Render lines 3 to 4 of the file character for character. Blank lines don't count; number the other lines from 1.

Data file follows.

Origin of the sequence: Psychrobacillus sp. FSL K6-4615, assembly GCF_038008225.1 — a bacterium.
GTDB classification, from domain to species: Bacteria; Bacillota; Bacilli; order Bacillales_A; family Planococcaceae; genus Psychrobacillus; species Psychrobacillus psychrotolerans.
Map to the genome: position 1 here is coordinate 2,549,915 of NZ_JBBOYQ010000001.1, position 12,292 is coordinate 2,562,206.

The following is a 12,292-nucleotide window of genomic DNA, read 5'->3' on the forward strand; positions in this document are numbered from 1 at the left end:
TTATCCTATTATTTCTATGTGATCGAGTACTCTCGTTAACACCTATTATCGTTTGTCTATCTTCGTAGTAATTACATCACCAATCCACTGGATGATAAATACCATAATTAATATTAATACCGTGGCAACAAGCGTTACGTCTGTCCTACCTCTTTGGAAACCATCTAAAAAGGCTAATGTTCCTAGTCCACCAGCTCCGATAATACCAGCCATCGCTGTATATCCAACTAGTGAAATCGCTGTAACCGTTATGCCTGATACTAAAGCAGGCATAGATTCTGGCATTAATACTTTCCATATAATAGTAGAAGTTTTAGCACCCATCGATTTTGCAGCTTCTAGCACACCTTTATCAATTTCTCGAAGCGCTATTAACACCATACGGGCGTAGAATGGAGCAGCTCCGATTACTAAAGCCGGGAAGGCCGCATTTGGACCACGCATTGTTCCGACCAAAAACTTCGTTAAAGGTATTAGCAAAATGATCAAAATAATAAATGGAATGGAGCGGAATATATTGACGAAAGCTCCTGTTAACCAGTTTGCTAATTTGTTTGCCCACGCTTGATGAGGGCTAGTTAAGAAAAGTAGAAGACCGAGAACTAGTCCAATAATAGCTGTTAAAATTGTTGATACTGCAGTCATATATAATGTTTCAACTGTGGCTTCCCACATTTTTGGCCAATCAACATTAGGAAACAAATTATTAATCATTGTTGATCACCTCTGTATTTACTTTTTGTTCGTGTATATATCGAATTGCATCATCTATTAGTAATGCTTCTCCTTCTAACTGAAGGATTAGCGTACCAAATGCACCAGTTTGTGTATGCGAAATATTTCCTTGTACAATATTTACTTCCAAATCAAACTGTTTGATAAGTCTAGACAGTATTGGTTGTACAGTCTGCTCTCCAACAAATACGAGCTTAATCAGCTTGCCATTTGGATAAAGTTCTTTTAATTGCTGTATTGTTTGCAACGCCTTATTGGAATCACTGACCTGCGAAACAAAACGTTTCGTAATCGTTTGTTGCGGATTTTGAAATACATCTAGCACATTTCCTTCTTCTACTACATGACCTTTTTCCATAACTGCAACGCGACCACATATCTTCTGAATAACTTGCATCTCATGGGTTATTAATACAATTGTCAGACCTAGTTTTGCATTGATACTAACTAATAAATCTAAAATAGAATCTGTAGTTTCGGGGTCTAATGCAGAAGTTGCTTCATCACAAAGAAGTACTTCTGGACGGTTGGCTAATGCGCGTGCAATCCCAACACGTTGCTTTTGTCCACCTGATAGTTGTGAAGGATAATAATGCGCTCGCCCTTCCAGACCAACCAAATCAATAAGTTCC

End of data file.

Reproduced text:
Map to the genome: position 1 here is coordinate 2,549,915 of NZ_JBBOYQ010000001.1, position 12,292 is coordinate 2,562,206.

The following is a 12,292-nucleotide window of genomic DNA, read 5'->3' on the forward strand; positions in this document are numbered from 1 at the left end: